So it now requires another visit to another apple day or some tentative guesses with the online apple key. Slow work,an expert will recognise features which short cut the process.
#134 a painting a day by Alison Warner on her lemon a day art blog
Day One hundred and thirty three
size 5 in x 5 in 13cm x 13cm watercolour on heavy weight rag paper
Today I am considering the subject of my blog, I have been asked to do some Morning Glory, I quite fancy doing an outdoor picture but it will probably rain on me, and then again there are flowers and apples in the garden which I like but haven’t put in a blog painting yet…some days to have plenty of choice seems a luxury and on other days it is too much. I have decided upon one of the stored pears ,you can tell its been stored its gone a little crumpled.
I made a big tray of apple sortofshortbread this morning for the weekend, but it smelt so lovely that when my neighbour popped round to look at the builders progress on their house( getting there) we got stuck into it with a cup of coffee. Apparently her daughter K. reads the blog which is lovely to hear.
The shortbreadsortof is an attempt to pass off more apples on the family in an acceptable form. I made a mix half way between shortbread and pastry using butter and stork and plain flour (1lb flour,3/4 shortening,1/2 sugar,1 cup raisins, two large aromatic eaters diced,pinch of salt…I used the Ellison’s Orange, but Cox or anything suitable for a French Tarte au Pommes would do. It’s quite crumbly but tastes good*. There are many opinions on what should go in a real French Tarte au Pommes, something like Calville Blanc d’Hiver apple is classic, it has a very strong flavour and thin slices cook but do not break up, however modern writers including French recipe sites suggest Golden Delicious or Granny Smith ,these will look right but they will not have the intense flavour of the older apples which are used by better restaurants in France. If you tend to think that Tarte au Pommes is OK but a bit insipid I suggest you seek out one made with the sort of apples around which the recipe was created. I wonder how many old recipes we miss the point of as we do not have access to the right varieties of fruit and vegetable to make them special. Ellison’s Orange is actually a cross between a French Calville Blanc d’Ete and an English Cox so it probably is a good candidate for a proper Tarte au Pommes. The apple can seem dry as soon as it starts to overripen , but that I think is the sort of characteristic required.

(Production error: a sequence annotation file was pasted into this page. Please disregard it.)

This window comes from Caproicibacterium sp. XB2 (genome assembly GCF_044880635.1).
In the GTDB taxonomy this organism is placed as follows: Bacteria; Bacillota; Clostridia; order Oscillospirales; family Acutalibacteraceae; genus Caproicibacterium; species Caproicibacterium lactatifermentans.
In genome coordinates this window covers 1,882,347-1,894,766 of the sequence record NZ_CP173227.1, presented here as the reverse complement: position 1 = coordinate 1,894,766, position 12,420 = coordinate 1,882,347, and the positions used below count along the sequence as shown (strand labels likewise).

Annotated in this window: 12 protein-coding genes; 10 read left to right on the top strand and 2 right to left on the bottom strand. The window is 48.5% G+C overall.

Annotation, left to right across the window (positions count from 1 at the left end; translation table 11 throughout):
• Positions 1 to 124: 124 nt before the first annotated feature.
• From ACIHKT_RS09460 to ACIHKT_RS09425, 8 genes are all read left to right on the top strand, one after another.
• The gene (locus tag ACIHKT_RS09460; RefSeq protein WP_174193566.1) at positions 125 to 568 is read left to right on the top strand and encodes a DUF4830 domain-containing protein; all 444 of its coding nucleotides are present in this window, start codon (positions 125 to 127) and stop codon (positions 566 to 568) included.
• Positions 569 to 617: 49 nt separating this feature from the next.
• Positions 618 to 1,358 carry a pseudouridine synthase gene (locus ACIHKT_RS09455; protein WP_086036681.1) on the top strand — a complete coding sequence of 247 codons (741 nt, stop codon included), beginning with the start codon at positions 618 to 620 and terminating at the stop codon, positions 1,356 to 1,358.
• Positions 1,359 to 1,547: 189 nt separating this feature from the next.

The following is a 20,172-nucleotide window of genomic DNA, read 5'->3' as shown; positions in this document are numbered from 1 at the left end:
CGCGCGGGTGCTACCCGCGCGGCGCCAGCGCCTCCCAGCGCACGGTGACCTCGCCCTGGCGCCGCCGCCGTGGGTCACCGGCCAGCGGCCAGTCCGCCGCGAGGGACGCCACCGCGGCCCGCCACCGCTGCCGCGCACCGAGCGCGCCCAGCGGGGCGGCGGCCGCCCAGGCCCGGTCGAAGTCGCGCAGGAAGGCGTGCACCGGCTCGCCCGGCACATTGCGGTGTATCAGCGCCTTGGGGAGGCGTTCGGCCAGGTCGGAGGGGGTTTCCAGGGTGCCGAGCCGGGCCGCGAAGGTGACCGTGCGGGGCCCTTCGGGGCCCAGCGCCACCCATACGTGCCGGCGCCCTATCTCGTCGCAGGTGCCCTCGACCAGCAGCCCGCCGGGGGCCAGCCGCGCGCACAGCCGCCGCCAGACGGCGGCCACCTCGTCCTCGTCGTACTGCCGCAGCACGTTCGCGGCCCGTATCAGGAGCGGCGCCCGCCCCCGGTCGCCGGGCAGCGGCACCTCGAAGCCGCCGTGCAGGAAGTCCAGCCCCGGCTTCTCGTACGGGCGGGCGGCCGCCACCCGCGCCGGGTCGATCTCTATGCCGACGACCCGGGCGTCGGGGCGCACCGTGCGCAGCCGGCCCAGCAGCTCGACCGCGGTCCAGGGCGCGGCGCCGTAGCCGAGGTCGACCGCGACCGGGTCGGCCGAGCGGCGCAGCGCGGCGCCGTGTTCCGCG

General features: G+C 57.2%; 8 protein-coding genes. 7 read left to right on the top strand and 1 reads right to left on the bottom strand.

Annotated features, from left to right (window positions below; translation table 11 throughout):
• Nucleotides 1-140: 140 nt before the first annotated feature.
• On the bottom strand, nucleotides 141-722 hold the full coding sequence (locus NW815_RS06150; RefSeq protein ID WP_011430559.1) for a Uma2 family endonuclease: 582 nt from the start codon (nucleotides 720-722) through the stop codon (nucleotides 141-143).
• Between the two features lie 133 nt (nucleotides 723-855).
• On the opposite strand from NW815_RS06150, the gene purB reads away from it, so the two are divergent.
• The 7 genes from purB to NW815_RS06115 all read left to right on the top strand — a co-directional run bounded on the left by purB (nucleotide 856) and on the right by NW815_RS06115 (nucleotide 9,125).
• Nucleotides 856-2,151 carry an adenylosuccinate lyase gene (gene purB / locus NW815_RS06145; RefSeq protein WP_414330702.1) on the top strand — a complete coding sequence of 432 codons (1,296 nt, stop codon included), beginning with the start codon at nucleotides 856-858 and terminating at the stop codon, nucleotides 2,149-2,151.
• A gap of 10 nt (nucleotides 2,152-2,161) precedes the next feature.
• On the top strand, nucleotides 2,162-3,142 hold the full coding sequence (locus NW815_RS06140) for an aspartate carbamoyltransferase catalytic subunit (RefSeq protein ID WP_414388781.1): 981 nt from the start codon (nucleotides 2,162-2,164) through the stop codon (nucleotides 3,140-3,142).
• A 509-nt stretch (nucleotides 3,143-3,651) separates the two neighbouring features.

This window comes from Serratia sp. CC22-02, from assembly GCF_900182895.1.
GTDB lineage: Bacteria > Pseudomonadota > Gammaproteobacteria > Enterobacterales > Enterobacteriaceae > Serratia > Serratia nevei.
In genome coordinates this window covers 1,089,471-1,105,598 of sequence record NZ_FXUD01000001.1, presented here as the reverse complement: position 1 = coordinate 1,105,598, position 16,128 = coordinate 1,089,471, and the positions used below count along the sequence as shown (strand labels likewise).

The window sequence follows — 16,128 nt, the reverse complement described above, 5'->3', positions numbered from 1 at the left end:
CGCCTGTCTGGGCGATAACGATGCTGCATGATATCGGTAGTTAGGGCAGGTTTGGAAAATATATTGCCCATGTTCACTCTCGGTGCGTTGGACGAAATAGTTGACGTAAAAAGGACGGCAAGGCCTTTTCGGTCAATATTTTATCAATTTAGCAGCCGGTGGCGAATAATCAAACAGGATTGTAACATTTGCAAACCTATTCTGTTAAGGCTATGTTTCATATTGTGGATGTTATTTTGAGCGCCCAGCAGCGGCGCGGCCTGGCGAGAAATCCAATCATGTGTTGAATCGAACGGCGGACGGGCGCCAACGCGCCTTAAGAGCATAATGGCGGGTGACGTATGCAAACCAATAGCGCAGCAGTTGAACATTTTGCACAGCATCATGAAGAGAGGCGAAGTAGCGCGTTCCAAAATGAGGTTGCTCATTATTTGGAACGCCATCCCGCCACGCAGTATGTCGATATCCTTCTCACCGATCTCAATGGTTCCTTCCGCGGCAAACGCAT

Last night I put apples in the salad and in the pudding and the night before I made Bolognese sauce with fresh garden tomatoes ( they thought it was marvellous…no of course they didn’t they moaned that it was different from the standard brew).
Method for recipe if you would like to try:
Put the flour and the shortening and the salt into a food processor, blitz until it is mixed and starting to stick together in lumps.
Mix in the raisins and the diced apple, press into a lined tray bake for half an hour in a medium oven or until it is firm and beginning to brown in places. Cut up when nearly cool and eat, but you could guess that bit.
#133 a painting a day by Alison Warner on her lemon a day art blog